"Come mothers and fathers Throughout the land And don’t criticize What you don’t understand Your sons and your daughters Are beyond your command Your old road is Rapidly agin’ Please get out of the new one If you can’t lend your hand For the times they are a-changin’."
Bob Dylan’s paean to the Utopian 1960s, "The Times They Are A-Changin’" was issued in 1964. The young adults of that era adopted the song as their anthem. Many thought they were witnessing the dawning of the Age of Aquarius; an epoch that would usher in a golden age of love and brotherhood and bring an end to all wars. No more intolerance; no more distinctions between rich and poor, between classes or, ultimately, between the sexes. The cruel society that only allowed certain people to succeed had to be dismantled. Then society could be leveled. Once this progressive trend had been set in motion, they thought, there was no stopping it. It would gain enough momentum to totally transform society.
Of course, transforming society without the power of the state would take too long. The power of the state was needed to combat those stubborn holdouts who refused to believe that a person’s station in life is the result of social forces. And, as these obstinate people objected to the judicial system being used to coerce social outcomes, the state had to expand and enforce its regulations to bring them into line.
In the years since 1964, the proliferation of state rules to produce social outcomes has been phenomenal. The federal government has become, in the words of Paul Gottfried, the "Therapeutic State."
In the decades since the 1960s, not only has society radically changed, but our language has also undergone a makeover. Old words have been rejected or redefined, and a host of new words has been created: sexism, homophobia, racism, xenophobia, multiculturalism, diversity, and so on. Any opposition to the restructuring of the social order is not viewed as a difference of opinion but rather some sort of mental aberration. Consequently, scoffers must be subjected to a "process of healing" usually involving mandatory counseling, workshops, etc. These coerced conformity techniques began on college campuses and have developed like a pestilence and gradually spread to other organizations. The result is that many people are reluctant and indeed fearful to state their opinions publicly.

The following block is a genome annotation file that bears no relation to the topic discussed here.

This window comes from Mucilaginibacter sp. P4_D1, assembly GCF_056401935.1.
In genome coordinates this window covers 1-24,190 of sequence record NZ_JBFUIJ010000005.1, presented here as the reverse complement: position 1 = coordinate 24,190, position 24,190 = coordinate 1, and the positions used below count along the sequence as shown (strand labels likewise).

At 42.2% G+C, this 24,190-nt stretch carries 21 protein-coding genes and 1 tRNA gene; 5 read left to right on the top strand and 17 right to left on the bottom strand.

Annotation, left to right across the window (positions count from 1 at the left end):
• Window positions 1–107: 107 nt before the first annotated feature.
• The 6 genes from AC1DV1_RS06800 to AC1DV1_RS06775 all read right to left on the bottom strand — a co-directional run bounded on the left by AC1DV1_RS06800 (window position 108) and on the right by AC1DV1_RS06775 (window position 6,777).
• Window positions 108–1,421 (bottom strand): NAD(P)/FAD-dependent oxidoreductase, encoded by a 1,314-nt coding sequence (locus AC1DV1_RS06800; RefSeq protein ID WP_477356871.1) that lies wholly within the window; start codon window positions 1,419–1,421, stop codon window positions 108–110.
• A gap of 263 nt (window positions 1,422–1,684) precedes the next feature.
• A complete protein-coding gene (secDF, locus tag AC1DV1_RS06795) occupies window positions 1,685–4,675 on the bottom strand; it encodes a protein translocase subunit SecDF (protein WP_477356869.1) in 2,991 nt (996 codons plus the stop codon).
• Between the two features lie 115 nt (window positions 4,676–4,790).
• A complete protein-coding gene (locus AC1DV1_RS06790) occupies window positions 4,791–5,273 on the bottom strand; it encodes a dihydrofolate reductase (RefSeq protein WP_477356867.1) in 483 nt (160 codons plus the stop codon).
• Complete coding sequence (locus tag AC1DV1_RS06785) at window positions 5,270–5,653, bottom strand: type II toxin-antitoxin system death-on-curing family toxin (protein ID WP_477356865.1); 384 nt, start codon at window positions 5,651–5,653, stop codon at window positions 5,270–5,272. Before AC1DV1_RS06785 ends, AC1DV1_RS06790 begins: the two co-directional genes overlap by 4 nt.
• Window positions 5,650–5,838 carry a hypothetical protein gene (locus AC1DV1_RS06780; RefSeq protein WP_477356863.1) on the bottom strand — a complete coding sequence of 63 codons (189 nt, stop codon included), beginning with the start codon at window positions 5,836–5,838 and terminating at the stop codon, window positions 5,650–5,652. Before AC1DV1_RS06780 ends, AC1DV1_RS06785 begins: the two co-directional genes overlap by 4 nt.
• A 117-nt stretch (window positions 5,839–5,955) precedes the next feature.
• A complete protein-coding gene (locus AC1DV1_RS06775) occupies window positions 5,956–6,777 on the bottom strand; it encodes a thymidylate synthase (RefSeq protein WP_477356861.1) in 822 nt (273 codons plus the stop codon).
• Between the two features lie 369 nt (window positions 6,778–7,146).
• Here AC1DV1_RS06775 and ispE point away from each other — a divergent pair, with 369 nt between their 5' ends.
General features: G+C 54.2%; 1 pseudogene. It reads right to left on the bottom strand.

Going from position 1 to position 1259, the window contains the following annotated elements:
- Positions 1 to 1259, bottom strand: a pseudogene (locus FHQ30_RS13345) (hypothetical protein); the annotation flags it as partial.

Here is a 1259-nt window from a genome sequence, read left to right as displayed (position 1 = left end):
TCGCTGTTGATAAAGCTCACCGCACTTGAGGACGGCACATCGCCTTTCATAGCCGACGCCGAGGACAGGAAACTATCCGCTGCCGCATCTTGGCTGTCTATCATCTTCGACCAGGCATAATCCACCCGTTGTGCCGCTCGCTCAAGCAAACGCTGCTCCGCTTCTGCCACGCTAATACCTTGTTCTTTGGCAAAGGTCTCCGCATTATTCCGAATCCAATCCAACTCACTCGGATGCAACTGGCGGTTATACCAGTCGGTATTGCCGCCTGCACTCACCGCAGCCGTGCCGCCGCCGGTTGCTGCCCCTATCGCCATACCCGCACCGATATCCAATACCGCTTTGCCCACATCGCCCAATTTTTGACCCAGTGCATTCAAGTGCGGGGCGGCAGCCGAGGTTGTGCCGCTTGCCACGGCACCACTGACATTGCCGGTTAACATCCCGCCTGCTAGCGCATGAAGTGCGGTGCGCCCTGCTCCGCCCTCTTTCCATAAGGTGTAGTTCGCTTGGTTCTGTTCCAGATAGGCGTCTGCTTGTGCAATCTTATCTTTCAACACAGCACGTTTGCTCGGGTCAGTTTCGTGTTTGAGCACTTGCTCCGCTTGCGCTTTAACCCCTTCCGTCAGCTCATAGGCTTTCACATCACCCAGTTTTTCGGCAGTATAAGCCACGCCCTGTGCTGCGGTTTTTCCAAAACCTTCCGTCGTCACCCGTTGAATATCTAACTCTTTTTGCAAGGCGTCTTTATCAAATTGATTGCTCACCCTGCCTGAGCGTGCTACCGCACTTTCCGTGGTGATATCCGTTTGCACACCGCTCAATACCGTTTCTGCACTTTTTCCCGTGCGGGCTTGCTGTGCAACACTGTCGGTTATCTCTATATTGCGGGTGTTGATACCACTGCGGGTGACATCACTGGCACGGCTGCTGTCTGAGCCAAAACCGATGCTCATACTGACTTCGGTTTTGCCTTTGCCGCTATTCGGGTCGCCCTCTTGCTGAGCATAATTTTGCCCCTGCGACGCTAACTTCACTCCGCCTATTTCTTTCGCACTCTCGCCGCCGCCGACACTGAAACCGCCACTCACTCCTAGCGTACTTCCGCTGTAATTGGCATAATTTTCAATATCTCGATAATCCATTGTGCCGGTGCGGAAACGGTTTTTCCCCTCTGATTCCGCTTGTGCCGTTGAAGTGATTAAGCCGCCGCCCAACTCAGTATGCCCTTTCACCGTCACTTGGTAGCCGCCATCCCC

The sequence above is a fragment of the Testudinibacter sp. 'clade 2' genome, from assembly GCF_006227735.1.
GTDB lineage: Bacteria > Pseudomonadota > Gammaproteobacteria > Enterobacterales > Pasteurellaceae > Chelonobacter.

But even the most docile citizens can be pushed beyond their threshold of forbearance; especially parents who are concerned about the kind of world their children will inherit. So it is, that Utopian ideals eventually end up in a conflict with reality, and wishful thinking gives way to the law of unintended consequences. This is why social movements don’t move forward continually but go in cycles. When the pendulum has swung too far in one direction, a corrective action naturally reverses the process. The pendulum begins to move in the opposite direction; perhaps not all the way back to the starting point but at least recovering some lost ground.
Those young college students from 1964, who embraced Bob Dylan’s song, are now approaching retirement age, and most have abandoned 1960s’ thinking decades ago. Feel-good social experiments are fine as long as mom and pop are paying the bills, but when your own earnings are taxed to fund state attempts to level society, well, that’s a different story. And this group must have become disillusioned as they witnessed the erosion of freedoms that have accompanied the state’s harsh attempts to implement a perfect society. They bring to mind the unfortunate character of Simon De Beauvior’s fascinating novel "All Men are Mortal," Fosca, who was destined to live forever and witness over and over the corruption and collapse of idealistic revolutions.
I think — I should say hope — that the recent presidential election may indicate that once again "the times they are a-changin’." I say this because I don’t think the election indicated a preference for Bush and Republicans or a rejection of Kerry and Democrats. The candidates and their parties were merely symbols for society at large; Democrats symbolize liberalism and Republicans conservatism. Because mainstream media will only allow the voices of liberals to be heard, voting is one of the few ways others can make a statement.
Interestingly, in the post-election analyses, liberals are agonizing over the question: "What went wrong?" This is a typical liberal framing of a question. Because the American public didn’t buy into the liberal’s social agenda, after decades of media spin, something must be "wrong." The public must be racist, sexist, homophobic — take your pick. One writer stated that the majority of voters are guilty of "unteachable ignorance."
But the word ignorance derives from the root word "ignore" which means "to take no notice of." I maintain that it was the general public, and not the liberal elites, who took notice of what was occurring in our society. And they refused to ignore it any longer. The unintended consequences of the liberal juggernaut were no longer acceptable. Ignoring long-range consequences is one of the reasons why Utopian ideals, media spin and coercive laws are not enough to effect a rational altering of society.